There are nearly three times as many technology startups valued over $1 billion in the United States as in Europe. But European companies may be a better bet for investors in the public markets: Newly listed tech stocks in Europe rally 20% on average in the first month after their initial public offering, handily beating the 6.7% gain for newly public technology companies in the United States, according to Bloomberg.
That statistic takes into account 11 European tech companies and 13 American companies that priced their IPOs this year.
One reason why European tech stocks get a bigger pop in their first month? The same reason there are so many so-called unicorns in the United States: Late-stage venture capital valuations are nearly twice as large in the United States as in Europe.
American tech companies are simply valued at a higher revenue multiple — nine American tech companies went public at an average valuation of 3.9 times revenue, compared with a multiple of 2.6 for companies across the Atlantic. Eleven European tech IPOs this year raised a total of $1.8 billion, a significantly lower average than the 13 American IPOs that sold $4.3 billion of shares.
At a lower revenue multiple, there is more value for early investors in an IPO, whereas in the United States, more value is captured by late-stage investors, which increasingly includes mutual funds like Fidelity Investments in addition to the well-established network of California-based Silicon Valley venture capitalists.
Some also point to Europe’s investing culture as a reason for its larger first-month rallies. In Europe, “investors want to get out in two, three years, so they’re less greedy when it comes to pricing a company,” Fernando Chueca, a director for Carlyle Group, told Bloomberg.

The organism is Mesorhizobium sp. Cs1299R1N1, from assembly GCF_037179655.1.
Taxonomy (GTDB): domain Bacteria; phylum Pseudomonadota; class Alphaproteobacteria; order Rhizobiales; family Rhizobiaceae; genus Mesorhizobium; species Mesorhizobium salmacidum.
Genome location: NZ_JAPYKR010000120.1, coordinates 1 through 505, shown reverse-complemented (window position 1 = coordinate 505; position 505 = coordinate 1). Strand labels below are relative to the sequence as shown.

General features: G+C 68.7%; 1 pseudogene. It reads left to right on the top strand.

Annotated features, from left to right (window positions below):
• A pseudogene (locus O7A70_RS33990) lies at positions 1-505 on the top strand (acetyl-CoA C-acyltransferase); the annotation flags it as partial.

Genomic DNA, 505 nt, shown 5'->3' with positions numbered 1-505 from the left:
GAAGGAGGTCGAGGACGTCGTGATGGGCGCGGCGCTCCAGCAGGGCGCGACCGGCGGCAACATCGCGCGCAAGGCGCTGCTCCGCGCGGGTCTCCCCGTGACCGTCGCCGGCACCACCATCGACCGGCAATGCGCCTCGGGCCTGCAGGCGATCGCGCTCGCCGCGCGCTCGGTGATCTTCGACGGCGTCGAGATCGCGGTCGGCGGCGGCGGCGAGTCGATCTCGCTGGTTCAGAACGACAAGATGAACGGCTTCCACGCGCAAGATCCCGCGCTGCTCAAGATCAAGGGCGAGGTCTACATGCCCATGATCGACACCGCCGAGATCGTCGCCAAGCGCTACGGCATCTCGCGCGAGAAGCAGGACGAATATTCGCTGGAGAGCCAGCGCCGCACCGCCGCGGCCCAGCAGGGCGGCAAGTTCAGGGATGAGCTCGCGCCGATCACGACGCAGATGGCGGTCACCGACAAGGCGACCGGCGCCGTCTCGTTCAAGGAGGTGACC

Of course, the two biggest American tech IPOs from the past month, Square (SQ) and Match Group(MTCH), are both up more than 20 percent from their debut price. Neither were included in Bloomberg’s data.
Although a few European tech companies, such as the music streaming giant Deezer, have put their IPO plans on hold due to unfavorable market conditions, there are still a few big debuts on the horizon. Oberthur, a French security company, is expected to list shares this month in what could be 2015’s largest European tech IPO. Sigfox, another French company that makes networks for connected devices, is also considering going public.
And venture capitalists on both sides of the Atlantic continue to push private European valuations ever higher, with 10 European software companies attaining valuations over $1 billion in 2015. HelloFresh, a British food subscription company, raised $84.7 million in September to make it worth $3 billion on paper. BlaBlaCar, a French carpooling startup, was valued at $1.5 billion after New-York based Insight Venture Partners led a $200 million round in July.
At those valuations, European technology IPOs might resemble Silicon Valley public offerings before too long.
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